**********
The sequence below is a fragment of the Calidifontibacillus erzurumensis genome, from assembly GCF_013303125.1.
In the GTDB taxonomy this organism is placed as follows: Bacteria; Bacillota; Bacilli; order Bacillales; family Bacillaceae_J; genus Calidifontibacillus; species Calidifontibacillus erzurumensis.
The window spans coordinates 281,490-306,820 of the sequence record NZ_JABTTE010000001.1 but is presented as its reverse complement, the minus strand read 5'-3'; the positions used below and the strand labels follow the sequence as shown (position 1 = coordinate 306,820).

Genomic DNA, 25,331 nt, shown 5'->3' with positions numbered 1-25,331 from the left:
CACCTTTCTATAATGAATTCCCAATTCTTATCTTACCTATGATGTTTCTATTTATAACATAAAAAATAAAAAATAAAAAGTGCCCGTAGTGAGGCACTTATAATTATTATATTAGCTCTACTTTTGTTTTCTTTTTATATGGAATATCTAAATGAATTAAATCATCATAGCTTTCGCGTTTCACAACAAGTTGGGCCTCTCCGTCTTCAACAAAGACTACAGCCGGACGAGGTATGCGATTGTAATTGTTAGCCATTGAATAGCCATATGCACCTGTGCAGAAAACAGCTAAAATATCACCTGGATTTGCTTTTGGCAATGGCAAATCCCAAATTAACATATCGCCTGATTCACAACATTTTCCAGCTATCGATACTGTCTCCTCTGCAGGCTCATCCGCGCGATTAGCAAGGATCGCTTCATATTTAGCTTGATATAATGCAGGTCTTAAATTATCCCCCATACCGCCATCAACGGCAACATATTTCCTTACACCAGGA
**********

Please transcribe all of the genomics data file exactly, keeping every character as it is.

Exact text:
The sequence below is a fragment of the Calidifontibacillus erzurumensis genome, from assembly GCF_013303125.1.
In the GTDB taxonomy this organism is placed as follows: Bacteria; Bacillota; Bacilli; order Bacillales; family Bacillaceae_J; genus Calidifontibacillus; species Calidifontibacillus erzurumensis.
The window spans coordinates 281,490-306,820 of the sequence record NZ_JABTTE010000001.1 but is presented as its reverse complement, the minus strand read 5'-3'; the positions used below and the strand labels follow the sequence as shown (position 1 = coordinate 306,820).

Genomic DNA, 25,331 nt, shown 5'->3' with positions numbered 1-25,331 from the left:
CACCTTTCTATAATGAATTCCCAATTCTTATCTTACCTATGATGTTTCTATTTATAACATAAAAAATAAAAAATAAAAAGTGCCCGTAGTGAGGCACTTATAATTATTATATTAGCTCTACTTTTGTTTTCTTTTTATATGGAATATCTAAATGAATTAAATCATCATAGCTTTCGCGTTTCACAACAAGTTGGGCCTCTCCGTCTTCAACAAAGACTACAGCCGGACGAGGTATGCGATTGTAATTGTTAGCCATTGAATAGCCATATGCACCTGTGCAGAAAACAGCTAAAATATCACCTGGATTTGCTTTTGGCAATGGCAAATCCCAAATTAACATATCGCCTGATTCACAACATTTTCCAGCTATCGATACTGTCTCCTCTGCAGGCTCATCCGCGCGATTAGCAAGGATCGCTTCATATTTAGCTTGATATAATGCAGGTCTTAAATTATCCCCCATACCGCCATCAACGGCAACATATTTCCTTACACCAGGA